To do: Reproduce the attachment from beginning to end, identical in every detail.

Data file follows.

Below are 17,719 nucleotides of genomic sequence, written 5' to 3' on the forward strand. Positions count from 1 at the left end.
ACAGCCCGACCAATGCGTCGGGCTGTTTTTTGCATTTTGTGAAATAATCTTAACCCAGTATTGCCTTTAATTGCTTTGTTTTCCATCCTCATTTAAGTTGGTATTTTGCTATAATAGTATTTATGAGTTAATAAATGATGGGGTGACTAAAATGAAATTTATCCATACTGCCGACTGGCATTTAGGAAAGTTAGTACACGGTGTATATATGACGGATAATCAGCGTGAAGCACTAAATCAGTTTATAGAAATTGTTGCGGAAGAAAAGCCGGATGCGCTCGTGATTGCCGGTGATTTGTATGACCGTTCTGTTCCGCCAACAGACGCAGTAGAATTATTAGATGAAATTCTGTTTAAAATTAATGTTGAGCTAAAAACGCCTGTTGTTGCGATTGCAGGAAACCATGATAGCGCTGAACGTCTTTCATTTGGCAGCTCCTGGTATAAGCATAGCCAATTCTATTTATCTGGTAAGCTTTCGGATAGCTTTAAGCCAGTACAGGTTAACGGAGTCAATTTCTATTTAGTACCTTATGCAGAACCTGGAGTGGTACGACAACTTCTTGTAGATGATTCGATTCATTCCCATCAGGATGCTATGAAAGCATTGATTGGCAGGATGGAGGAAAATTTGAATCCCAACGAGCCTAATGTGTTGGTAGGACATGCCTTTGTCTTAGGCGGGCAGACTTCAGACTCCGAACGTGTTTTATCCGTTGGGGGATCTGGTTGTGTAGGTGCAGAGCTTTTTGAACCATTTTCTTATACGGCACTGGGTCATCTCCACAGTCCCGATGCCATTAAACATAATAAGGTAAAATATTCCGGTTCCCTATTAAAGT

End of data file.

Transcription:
Below are 17,719 nucleotides of genomic sequence, written 5' to 3' on the forward strand. Positions count from 1 at the left end.
ACAGCCCGACCAATGCGTCGGGCTGTTTTTTGCATTTTGTGAAATAATCTTAACCCAGTATTGCCTTTAATTGCTTTGTTTTCCATCCTCATTTAAGTTGGTATTTTGCTATAATAGTATTTATGAGTTAATAAATGATGGGGTGACTAAAATGAAATTTATCCATACTGCCGACTGGCATTTAGGAAAGTTAGTACACGGTGTATATATGACGGATAATCAGCGTGAAGCACTAAATCAGTTTATAGAAATTGTTGCGGAAGAAAAGCCGGATGCGCTCGTGATTGCCGGTGATTTGTATGACCGTTCTGTTCCGCCAACAGACGCAGTAGAATTATTAGATGAAATTCTGTTTAAAATTAATGTTGAGCTAAAAACGCCTGTTGTTGCGATTGCAGGAAACCATGATAGCGCTGAACGTCTTTCATTTGGCAGCTCCTGGTATAAGCATAGCCAATTCTATTTATCTGGTAAGCTTTCGGATAGCTTTAAGCCAGTACAGGTTAACGGAGTCAATTTCTATTTAGTACCTTATGCAGAACCTGGAGTGGTACGACAACTTCTTGTAGATGATTCGATTCATTCCCATCAGGATGCTATGAAAGCATTGATTGGCAGGATGGAGGAAAATTTGAATCCCAACGAGCCTAATGTGTTGGTAGGACATGCCTTTGTCTTAGGCGGGCAGACTTCAGACTCCGAACGTGTTTTATCCGTTGGGGGATCTGGTTGTGTAGGTGCAGAGCTTTTTGAACCATTTTCTTATACGGCACTGGGTCATCTCCACAGTCCCGATGCCATTAAACATAATAAGGTAAAATATTCCGGTTCCCTATTAAAGT